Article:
“I was startled to see the train disgorge itself. Out upon the wet snowy platform, a handcuffed group were hustled, slipping and clanking down the slippery steps of the car … save for one poor female, who, clanking her shackled wrist as one would a bracelet, screamed out some unintelligible language which showed she was insane.”
THE TRAIN UNLOADS ITS SORROWS
But while the total of Dr. Jones’s recollections are too many, and too richly detailed, to be related here, a series of black and white reproductions of the author’s oil paintings which separate the chapters of The Dark Days of Social Welfare tell their own story.
Melodramatically captioned, long lost scenes from the early days at the State Institutions emerge.
One illustration depicts a string of prisoners and insane asylum inmates manacled together as they trudge in snow from the station at Howard to the institutions. The captions reads, “The Train Unloads Its Sorrows.”
Another reproduction, titled “The Lockstep, Ball and Chain Gang,” shows prisoners weighted across the state prison grounds under the eyes of armed guards. This reproduction also appears on the yellow jacket of each volume.
“Judge! He is my Only Child,” says the caption of another illustration showing a feather-hatted mother on bended knee before a judge seated under a statuette of a blindfolded Justice, while in a corner a rather large boy shrinks from a prison guard standing before a door marked “Cell Room.”
Opposite the first page of the chapter dealing with the State Almshouse, there is an illustration of an aged and poorly couple in a very bare room sitting at a tabletop upon which is a package of corn flakes. “Their Last Meal At Home,” says the caption.
Later, another picture depicts an even older man and wife holding hands outside a door to the female ward at the State Almshouse. Two attendants stand authoritatively behind them with keys in hand. The caption reads, “Their First and Final Parting.”
In the third and last painting of the series — “Their Last Ride to Potter’s Field“— the artist captures poignantly the a pauper’s funeral, crowned by the “plumed panoply of woe”. At the edge of a vast and empty field crows perch atop a rotted tree as an undertaker removes a coffin from his horse-drawn hearse, accompanied by the only other witnesses to the dismal scene; a priest, and the gravedigger who stands at the open grave before a row of wooden crosses.
“There were no bouquets,” Dr. Jones writes, “save for those surreptitiously placed on the coffin by a feeble-minded boy, who gathered buttercups, daisies, and other weeds from the grass grown area of this forlorn last resting place.”
“As I stand there upon the remnants and ashes of the past … I realize that the world is a better world than it was; Howard is a much better place than it was….”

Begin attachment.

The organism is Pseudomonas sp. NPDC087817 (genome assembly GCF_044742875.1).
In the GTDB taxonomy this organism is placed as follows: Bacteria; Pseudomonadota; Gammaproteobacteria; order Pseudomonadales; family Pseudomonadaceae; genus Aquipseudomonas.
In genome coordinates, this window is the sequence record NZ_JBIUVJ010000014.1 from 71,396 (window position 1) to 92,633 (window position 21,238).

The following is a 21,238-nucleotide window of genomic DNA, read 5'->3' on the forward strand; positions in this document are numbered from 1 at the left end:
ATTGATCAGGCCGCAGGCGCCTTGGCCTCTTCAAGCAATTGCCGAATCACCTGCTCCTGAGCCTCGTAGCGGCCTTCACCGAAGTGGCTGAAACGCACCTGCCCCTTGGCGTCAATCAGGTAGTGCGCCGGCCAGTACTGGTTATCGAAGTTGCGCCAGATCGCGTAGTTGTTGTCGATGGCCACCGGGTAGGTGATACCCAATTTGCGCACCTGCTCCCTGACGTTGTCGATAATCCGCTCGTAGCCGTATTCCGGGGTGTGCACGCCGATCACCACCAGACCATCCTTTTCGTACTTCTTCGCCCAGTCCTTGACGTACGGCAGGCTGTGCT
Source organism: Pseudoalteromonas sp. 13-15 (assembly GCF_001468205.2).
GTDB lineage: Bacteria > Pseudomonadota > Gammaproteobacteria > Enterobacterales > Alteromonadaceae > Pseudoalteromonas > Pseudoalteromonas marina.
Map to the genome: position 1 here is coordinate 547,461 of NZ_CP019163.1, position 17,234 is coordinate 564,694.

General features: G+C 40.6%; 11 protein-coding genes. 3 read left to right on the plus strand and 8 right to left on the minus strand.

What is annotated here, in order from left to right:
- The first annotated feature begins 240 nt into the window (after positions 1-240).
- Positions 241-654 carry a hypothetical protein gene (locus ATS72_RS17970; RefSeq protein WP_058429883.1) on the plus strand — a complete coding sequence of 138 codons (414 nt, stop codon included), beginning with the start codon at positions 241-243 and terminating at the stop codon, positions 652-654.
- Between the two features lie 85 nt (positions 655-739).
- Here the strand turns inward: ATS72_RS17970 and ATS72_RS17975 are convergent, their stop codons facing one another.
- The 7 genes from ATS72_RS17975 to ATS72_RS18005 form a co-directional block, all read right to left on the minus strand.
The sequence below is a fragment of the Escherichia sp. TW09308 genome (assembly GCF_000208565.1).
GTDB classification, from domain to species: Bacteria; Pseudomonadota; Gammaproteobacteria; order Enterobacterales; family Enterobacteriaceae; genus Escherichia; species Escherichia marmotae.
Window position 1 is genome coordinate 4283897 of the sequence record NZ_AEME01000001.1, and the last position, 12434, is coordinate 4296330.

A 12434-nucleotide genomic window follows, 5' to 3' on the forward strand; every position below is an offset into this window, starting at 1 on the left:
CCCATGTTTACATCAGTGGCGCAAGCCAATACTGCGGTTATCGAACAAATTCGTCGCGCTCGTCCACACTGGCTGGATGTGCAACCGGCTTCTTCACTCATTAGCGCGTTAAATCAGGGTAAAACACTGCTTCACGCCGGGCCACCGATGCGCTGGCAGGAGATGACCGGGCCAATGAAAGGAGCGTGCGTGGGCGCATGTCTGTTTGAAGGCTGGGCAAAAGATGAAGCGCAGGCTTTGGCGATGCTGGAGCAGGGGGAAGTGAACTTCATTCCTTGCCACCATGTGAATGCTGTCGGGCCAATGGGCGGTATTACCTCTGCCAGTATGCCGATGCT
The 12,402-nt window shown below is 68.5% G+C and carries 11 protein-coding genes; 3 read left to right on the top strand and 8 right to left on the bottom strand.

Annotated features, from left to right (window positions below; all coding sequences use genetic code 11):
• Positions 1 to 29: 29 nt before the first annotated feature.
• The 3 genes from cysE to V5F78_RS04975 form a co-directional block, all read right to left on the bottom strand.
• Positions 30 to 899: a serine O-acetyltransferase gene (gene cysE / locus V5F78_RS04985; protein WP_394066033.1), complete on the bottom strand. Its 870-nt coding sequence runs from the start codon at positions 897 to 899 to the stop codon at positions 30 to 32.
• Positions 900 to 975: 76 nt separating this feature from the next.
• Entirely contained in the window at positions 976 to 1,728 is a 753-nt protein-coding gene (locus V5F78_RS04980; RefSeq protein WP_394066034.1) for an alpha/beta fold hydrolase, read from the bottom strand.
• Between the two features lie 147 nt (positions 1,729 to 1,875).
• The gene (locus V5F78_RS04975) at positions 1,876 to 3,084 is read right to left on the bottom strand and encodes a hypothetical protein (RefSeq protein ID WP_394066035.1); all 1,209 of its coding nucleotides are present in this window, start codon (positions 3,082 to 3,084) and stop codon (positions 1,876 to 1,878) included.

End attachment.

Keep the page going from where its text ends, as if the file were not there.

THAT LEGEND, ONCE OVER HOWARD
One must wonder, if Dr. Jones was still alive, whether he would recognize the place he once called Howard. Like a monument to days gone by, the State Infirmary miraculously still stands; and though in modern times it houses the offices of the Department of Labor and Training, in appearance it is identical in almost every way to the institution where Dr. Jones found his life’s calling more than one hundred years ago.
Perhaps the only other place at Howard that remains as unchanged — in aspect, at least — is the State’s maximum security prison; the Adult Correctional Institution, better known as the “ACI”, which still resembles the “stately castle of gray stone” the Doctor observed upon his first arrival.
And yet, the Pawtuxet Valley Branch of the New Haven Railroad line which, at Howard Depot, the train disgorged its “sorrows,” no longer runs through here. Now along one of the busiest highways in Rhode Island, the State Farm has long given way to urban and commercial redevelopment. Where the Oaklawn School for Girls was once surrounded by a high fence, a public park takes its place. The chapel at the Sockanosset School for Boys — for a brief moment in history a scarlet fever hospital — is now a modern restaurant. In more recent years, the abandoned Reception Hospital — a centennial feature of the former insane asylum — was razed; an empty lot, bordered on its North side by Jones Avenue, remains in its stead. And it is anyone’s guess how many unmarked graves of the potter’s field are still buried beneath the Route 37 off-ramp by the Garden City shopping center
Today, this place — now called the John O. Pastore Center — resounds not with “the cry of the straight-jacketed prisoner” nor the “clang of the ball and chain,” but with the commotion of a workaday world bustling about Howard Avenue; a world unaware that the street below is paved upon a roadbed of broken rocks laid by the labor of the State Workhouse prisoners in the dark days of social welfare.
“Never again, by the grace of God,” said Dr. Jones, in his closing words, “will the intelligence of the State be insulted by the things of the past nor by that legend once over Howard that was written over Dante’s Inferno:
Leave Hope behind, all ye who enter here.”